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 Post subject: Re: building a SUP how do you strengthen it for kiteboarding
PostPosted: Sat Jun 08, 2013 5:05 pm 
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okume plywood is too expensive 4 my budget on this project


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 Post subject: Re: building a SUP how do you strengthen it for kiteboarding
PostPosted: Sat Jun 08, 2013 7:39 pm 
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BWD wrote:
Stitch through idea or many stringers might be too heavy and stiff for sup I think. I would just do a sandwich deck of 2-3mm high density foam (corecell or d-cell etc) or thin okume plywood, veneer etc.

Frederiks idea is correct in a way but only partly.
Its right mainly IF he means having a sandwich deck AND sandwich bottom. But many board builders have known for many years a sandwich deck helps against impact and heel dents.
By making the laminate thicker it is stiffer and resists impact. The recipe is different to maximize stiffness and light weight.
For example:
stiff and light = eps core, 2 oz glass, core cell, then 4-6oz glass on top. This sandwich can wrap the rails and deck
Impact resistant = eps core, 4-6 oz glass, THIN corecell or ply or veneer ( or even just a thick hot coat), then 6-8 oz glass on top.
Or you can just add a few glass layers on deck!


A sandwich construction gives you better specific stiffness for the part it does not help with impact resistance. You want the strongest construction at the areas where you are moving around on the board, only a thicker skin is effective here.

http://en.wikipedia.org/wiki/Sandwich-s ... _composite


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 Post subject: Re: building a SUP how do you strengthen it for kiteboarding
PostPosted: Sun Jun 09, 2013 1:28 am 
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And a sandwich skin is thicker, so resists buckling better, which is what is needed in this case :wink:
A thin sandwich deck resists impact and point loads well but does not necessarily make the whole board too stiff.

Also important, modulus of resin and core....


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 Post subject: Re: building a SUP how do you strengthen it for kiteboarding
PostPosted: Sun Jun 09, 2013 11:23 am 
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I understood it as if the #0 already has a SUP which works and wants to upgrade it to kiteboard use.

You could do a sandwich but it only adds bending stiffness. Most of the SUPs I have seen are sufficiently stiff due to the height between the bottom and top of the board.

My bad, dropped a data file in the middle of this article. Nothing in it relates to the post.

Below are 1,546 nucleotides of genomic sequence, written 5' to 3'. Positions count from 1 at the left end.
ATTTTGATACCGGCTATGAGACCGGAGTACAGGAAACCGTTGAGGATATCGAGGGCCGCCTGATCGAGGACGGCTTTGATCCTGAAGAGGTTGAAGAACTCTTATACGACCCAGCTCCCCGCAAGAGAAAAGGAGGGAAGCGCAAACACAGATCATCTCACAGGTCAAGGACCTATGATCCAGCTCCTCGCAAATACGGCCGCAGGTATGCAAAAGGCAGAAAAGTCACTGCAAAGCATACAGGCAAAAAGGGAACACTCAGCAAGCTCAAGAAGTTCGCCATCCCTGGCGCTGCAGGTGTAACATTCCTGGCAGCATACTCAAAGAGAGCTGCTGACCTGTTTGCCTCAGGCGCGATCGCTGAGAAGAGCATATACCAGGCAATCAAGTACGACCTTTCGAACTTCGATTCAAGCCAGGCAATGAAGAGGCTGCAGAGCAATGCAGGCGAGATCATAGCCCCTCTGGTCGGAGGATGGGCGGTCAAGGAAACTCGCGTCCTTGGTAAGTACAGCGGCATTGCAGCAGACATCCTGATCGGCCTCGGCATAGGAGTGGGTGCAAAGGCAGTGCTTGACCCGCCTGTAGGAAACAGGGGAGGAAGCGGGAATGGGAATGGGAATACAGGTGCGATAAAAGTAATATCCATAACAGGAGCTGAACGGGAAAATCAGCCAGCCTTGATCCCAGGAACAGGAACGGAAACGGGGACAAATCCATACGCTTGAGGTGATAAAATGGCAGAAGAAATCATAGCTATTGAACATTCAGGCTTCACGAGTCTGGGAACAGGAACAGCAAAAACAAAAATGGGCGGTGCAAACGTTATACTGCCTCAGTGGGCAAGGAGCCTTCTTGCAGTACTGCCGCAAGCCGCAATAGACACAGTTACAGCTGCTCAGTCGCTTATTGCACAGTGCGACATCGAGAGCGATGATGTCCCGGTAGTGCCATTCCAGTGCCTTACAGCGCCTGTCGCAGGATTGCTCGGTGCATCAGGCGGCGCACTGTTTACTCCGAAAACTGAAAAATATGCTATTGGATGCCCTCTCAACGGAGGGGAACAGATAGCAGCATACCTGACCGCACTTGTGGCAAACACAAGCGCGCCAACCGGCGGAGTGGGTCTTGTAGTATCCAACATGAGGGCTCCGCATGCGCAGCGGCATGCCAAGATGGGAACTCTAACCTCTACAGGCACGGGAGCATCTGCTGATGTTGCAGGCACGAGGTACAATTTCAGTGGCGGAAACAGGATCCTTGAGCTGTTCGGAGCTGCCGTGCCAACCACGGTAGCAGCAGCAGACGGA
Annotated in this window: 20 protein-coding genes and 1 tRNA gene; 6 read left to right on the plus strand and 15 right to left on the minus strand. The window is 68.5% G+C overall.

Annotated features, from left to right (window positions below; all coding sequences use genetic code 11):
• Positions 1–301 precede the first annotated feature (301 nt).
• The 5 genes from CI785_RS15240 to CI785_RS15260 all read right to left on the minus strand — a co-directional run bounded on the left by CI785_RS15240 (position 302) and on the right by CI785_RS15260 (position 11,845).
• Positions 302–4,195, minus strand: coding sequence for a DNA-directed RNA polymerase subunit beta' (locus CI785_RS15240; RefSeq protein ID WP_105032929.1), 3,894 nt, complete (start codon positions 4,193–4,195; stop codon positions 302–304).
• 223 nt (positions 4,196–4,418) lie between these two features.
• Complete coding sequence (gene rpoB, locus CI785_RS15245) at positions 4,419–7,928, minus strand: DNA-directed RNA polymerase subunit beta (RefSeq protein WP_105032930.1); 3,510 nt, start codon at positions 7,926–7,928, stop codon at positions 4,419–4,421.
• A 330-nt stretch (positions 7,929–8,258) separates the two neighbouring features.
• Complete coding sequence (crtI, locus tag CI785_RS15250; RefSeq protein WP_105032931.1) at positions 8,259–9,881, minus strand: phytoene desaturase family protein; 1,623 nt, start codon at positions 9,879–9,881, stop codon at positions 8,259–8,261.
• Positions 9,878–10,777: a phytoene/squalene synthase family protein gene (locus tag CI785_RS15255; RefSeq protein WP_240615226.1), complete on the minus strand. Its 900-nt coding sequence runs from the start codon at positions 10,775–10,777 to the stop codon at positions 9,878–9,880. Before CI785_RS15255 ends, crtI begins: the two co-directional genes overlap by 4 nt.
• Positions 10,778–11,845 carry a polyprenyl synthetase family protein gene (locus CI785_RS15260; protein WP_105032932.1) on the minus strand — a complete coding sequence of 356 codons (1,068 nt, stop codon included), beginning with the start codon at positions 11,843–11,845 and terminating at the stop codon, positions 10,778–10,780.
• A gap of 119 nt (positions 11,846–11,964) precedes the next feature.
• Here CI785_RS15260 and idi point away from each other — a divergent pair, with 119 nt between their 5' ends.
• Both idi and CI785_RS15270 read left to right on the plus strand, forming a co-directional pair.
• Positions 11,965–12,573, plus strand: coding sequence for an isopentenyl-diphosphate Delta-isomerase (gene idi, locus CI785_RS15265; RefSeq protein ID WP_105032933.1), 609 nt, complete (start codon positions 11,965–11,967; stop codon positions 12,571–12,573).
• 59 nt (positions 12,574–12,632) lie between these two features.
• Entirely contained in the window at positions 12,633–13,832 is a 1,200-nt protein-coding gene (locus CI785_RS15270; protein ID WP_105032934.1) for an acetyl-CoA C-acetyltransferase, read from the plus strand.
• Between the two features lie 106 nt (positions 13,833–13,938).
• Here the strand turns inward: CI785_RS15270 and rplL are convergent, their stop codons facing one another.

It is ok for the stand area to flex a bit and therefore adding more stiffness is not the goal, adding strength is due to the fact that you are jumping/falling on it.

A traditional sandwich consists of fiber laminate skin layers for strength, a light weight core to space the skins apart. The core just has to be sufficiently strong to cope with the shear force that comes from the two skins bending with one under compression and one under tensile loading.


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 Post subject: Re: building a SUP how do you strengthen it for kiteboarding
PostPosted: Sun Jun 09, 2013 5:49 pm 
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one off the strongest things out there, and it's light and bendable and easy to wark and cheaper then okoumé, is en grain balsa mat !

littlt cubes of let's say 1/4 inch end grain balsa on a thin layer of fibers !

you could hit it wih a hammer and it would not crack !

just an idea.


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 Post subject: Re: building a SUP how do you strengthen it for kiteboarding
PostPosted: Mon Jun 10, 2013 1:32 pm 
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FrederikS wrote:
I understood it as if the #0 already has a SUP which works and wants to upgrade it to kiteboard use..............



I dont believe edt ever specified if the board was a new build or a retro-fit.
i agree that could make a difference in the chosen approach.


something greg loher (RR epoxy) was promoting with lots of success ( despite your interpretation of the theory)

furniture grade wood veneer over 2 lb EPS foam.
light glass schedules easlily tailored to your needs.

overall very easy, fast, relatively cheap with excellant cosmetics.

http://www2.swaylocks.com/node/1029134

i think there is an instructional video buried in the thread somewhere